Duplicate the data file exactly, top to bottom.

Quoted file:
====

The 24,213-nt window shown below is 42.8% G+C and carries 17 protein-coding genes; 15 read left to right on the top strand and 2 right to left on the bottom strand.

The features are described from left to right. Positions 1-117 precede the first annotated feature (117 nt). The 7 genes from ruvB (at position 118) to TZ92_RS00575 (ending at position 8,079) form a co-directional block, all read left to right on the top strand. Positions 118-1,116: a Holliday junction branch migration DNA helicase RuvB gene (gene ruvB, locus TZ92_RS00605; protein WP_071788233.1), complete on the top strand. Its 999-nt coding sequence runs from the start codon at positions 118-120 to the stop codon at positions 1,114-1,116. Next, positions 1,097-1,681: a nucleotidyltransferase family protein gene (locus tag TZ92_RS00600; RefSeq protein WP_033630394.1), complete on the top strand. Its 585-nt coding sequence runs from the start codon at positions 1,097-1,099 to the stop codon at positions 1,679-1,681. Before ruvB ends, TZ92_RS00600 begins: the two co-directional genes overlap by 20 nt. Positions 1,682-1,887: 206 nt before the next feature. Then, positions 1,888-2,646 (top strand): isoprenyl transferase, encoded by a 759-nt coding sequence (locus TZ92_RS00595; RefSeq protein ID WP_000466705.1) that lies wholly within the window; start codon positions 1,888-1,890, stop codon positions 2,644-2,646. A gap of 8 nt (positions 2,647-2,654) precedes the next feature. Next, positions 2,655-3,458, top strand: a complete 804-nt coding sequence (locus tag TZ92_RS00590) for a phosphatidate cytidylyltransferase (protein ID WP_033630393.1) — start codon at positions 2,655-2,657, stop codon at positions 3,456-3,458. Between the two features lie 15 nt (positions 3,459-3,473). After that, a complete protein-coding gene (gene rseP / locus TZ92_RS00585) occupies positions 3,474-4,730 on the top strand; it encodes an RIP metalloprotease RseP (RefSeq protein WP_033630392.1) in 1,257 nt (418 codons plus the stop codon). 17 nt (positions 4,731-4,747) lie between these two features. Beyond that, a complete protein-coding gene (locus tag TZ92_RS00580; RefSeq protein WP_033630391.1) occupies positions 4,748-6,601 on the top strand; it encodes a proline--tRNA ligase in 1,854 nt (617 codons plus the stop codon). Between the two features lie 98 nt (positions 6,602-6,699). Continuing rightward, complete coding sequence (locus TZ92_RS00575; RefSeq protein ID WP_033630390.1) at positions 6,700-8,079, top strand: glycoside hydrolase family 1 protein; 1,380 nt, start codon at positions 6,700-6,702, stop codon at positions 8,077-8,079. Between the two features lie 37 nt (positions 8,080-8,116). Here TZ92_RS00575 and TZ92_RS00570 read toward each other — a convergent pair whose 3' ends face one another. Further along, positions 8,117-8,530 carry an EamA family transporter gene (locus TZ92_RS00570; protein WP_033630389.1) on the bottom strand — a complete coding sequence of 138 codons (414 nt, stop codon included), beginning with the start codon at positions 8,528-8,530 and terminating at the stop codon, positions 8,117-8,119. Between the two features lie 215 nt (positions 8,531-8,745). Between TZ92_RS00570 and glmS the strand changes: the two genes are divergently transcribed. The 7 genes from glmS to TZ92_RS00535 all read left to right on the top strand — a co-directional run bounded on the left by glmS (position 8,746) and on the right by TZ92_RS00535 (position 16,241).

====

The 24,213-nt window shown below is 42.8% G+C and carries 17 protein-coding genes; 15 read left to right on the top strand and 2 right to left on the bottom strand.

The features are described from left to right. Positions 1-117 precede the first annotated feature (117 nt). The 7 genes from ruvB (at position 118) to TZ92_RS00575 (ending at position 8,079) form a co-directional block, all read left to right on the top strand. Positions 118-1,116: a Holliday junction branch migration DNA helicase RuvB gene (gene ruvB, locus TZ92_RS00605; protein WP_071788233.1), complete on the top strand. Its 999-nt coding sequence runs from the start codon at positions 118-120 to the stop codon at positions 1,114-1,116. Next, positions 1,097-1,681: a nucleotidyltransferase family protein gene (locus tag TZ92_RS00600; RefSeq protein WP_033630394.1), complete on the top strand. Its 585-nt coding sequence runs from the start codon at positions 1,097-1,099 to the stop codon at positions 1,679-1,681. Before ruvB ends, TZ92_RS00600 begins: the two co-directional genes overlap by 20 nt. Positions 1,682-1,887: 206 nt before the next feature. Then, positions 1,888-2,646 (top strand): isoprenyl transferase, encoded by a 759-nt coding sequence (locus TZ92_RS00595; RefSeq protein ID WP_000466705.1) that lies wholly within the window; start codon positions 1,888-1,890, stop codon positions 2,644-2,646. A gap of 8 nt (positions 2,647-2,654) precedes the next feature. Next, positions 2,655-3,458, top strand: a complete 804-nt coding sequence (locus tag TZ92_RS00590) for a phosphatidate cytidylyltransferase (protein ID WP_033630393.1) — start codon at positions 2,655-2,657, stop codon at positions 3,456-3,458. Between the two features lie 15 nt (positions 3,459-3,473). After that, a complete protein-coding gene (gene rseP / locus TZ92_RS00585) occupies positions 3,474-4,730 on the top strand; it encodes an RIP metalloprotease RseP (RefSeq protein WP_033630392.1) in 1,257 nt (418 codons plus the stop codon). 17 nt (positions 4,731-4,747) lie between these two features. Beyond that, a complete protein-coding gene (locus tag TZ92_RS00580; RefSeq protein WP_033630391.1) occupies positions 4,748-6,601 on the top strand; it encodes a proline--tRNA ligase in 1,854 nt (617 codons plus the stop codon). Between the two features lie 98 nt (positions 6,602-6,699). Continuing rightward, complete coding sequence (locus TZ92_RS00575; RefSeq protein ID WP_033630390.1) at positions 6,700-8,079, top strand: glycoside hydrolase family 1 protein; 1,380 nt, start codon at positions 6,700-6,702, stop codon at positions 8,077-8,079. Between the two features lie 37 nt (positions 8,080-8,116). Here TZ92_RS00575 and TZ92_RS00570 read toward each other — a convergent pair whose 3' ends face one another. Further along, positions 8,117-8,530 carry an EamA family transporter gene (locus TZ92_RS00570; protein WP_033630389.1) on the bottom strand — a complete coding sequence of 138 codons (414 nt, stop codon included), beginning with the start codon at positions 8,528-8,530 and terminating at the stop codon, positions 8,117-8,119. Between the two features lie 215 nt (positions 8,531-8,745). Between TZ92_RS00570 and glmS the strand changes: the two genes are divergently transcribed. The 7 genes from glmS to TZ92_RS00535 all read left to right on the top strand — a co-directional run bounded on the left by glmS (position 8,746) and on the right by TZ92_RS00535 (position 16,241).